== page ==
Subscription to Clinical Key was made possible by the Geisel School of Medicine, the Department of Medicine, the Department of Surgery, the Department of Anesthesiology, the Patient Safety Training Center, and contributions from the Departments of Urology and Pediatrics.

Questions?  Contact Biomedical.Libraries.Reference@dartmouth.edu, stop by, or call 603-650-7660.

MD Consult Now Clinical Key

MD Consult has been transitioned to a new product, Clinical Keyas of July 2014.  Elsevier no longer offers MD Consult.

clinical-key

 Clinical Key has all the books and journals formerly in MD Consult, and much more, including over 1,000 books, over 20,000 videos, 2.5 million medical images, 600 journals, and a point-of-care resource called First Consult.  Subscription to this enhanced database was made possible by the Geisel School of Medicine and contributions from several clinical departments.

Some navigation tips:

  • When browsing the contents of a particular book or journal, scroll down in the middle frame to see the chapters or articles.  Highlight one by clicking in the description (or by hovering and then clicking on the arrow that appears pointing right) and the contents of that chapter or articles will show in the right frame.  You can then click on a topic in the right frame to go directly to it.
  • Click on the title of a chapter or article to go to it. (Click on the words, not the pdf icon.)
  • At the chapter or article level, the contents jump over to the left frame, and additional navigation aids are in the right frame.
  • There is a search box at the top center of the page – the default is to search all content in Clinical Key, but you can also change it to search just the book you are looking at.
  • To browse books, click on “Books” in the top bar.  Similarly, you can browse other types of content by clicking on it in the top bar.
  • If you had personal bookmarks for MD Consult you will need to update them.

Tips for printing:

  • If you click on a pdf icon, you’ll get a notice that you must log in.  That means that you must create a personal login – one you can create one for yourself for free by clicking on “login” at the top right of any screen.  Note that if you already have a login for Elsevier’s ScienceDirect journals you will already be registered and can use that same username and password.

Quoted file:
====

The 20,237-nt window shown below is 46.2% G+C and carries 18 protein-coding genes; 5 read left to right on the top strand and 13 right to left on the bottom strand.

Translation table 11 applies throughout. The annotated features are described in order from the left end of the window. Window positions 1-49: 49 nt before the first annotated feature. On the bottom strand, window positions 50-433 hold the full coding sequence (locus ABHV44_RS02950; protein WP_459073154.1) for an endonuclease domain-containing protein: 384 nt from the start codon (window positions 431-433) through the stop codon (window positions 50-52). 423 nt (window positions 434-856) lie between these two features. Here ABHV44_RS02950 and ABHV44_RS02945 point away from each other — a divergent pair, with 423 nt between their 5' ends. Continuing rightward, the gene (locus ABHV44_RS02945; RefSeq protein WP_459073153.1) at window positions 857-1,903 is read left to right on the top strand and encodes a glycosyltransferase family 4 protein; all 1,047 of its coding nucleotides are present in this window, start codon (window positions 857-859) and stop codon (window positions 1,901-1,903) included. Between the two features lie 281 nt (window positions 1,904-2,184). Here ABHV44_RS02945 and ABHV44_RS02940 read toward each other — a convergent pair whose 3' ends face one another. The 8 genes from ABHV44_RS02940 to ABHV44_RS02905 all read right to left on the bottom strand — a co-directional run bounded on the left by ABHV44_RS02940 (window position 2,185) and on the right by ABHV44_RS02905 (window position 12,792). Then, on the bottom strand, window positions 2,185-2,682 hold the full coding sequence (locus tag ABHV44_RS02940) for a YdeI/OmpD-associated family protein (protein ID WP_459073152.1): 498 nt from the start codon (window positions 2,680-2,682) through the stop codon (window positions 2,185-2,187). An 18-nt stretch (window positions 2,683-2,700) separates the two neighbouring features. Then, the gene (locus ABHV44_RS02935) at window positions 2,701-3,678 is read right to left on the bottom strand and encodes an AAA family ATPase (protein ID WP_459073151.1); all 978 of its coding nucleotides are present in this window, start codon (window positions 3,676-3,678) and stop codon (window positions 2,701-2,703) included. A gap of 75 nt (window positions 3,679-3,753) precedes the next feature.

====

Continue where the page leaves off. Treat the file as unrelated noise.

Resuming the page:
• There is another way to print, without logging in. While looking at the content of a chapter, click on the little printer icon at the top of the center frame.  A new window with the content, stripped of extraneous material, will open, plus your browser’s print window.  Your browser’s print window may offer an option to “print” to pdf, if you would like to save the content in this format.

More help can be found here:

If you have questions, contact the Biomedical Libraries Reference staff – 650–7660 or Biomedical.Libraries.Reference@dartmouth.edu.

The Artwork of Ben Blais: New Exhibit at the Matthews-Fuller Library

artwork metastasisMetastasis by Ben Blais

Cancer. Hearing the word alone can produce powerful emotional responses. The disease starts infinitesimally small, but knowledge of its presence is capable of inspiring hope, despair, fear, triumph… a power which has always fascinated me. This series is a commentary on how cancer arises from the modest origins of the genetics/proteins of only one cell, and how this cell loses its identity to become an enemy to the host.

Cancer is a disease in which the cells of the body turn against their host. Every normal cell in the body has functions it performs for the good of the whole system, as well as rules it follows to keep it functioning healthily, which are written into the DNA code. Each cell faithfully follows this code its whole life, like a code of conduct to which it has sworn. Every attempt is made to protect this code, but it is at always at risk of being damaged, altered, or even faulty from the start. If this occurs, it begins at an unfathomably small scale: in a single, tiny cell, on average about one third the width of a human hair. This faithful cell continues to do what the broken code tells it to do and, in the process, becomes something else, committing acts of aggression and treason. It is greedy, intrusive, and forgets what it means to share. A newborn conquerer, its focus shifts to multiplication of its forces and invasion. These cells can’t be our own.

Following its Jekyll to Hyde transformation, an effort is made at containment. Natural barriers exist in the body to compartmentalize systems, with the hope that they will not be breached. Invasion beyond the contained space is known as “Metastasis”, and beyond the walls, there are roads to which the entire body may be accessed. This is territory that is our own, and these are unwelcome visitors. We don’t recognize these hands, forcing this Petri-dish-cell on us as a new responsibility.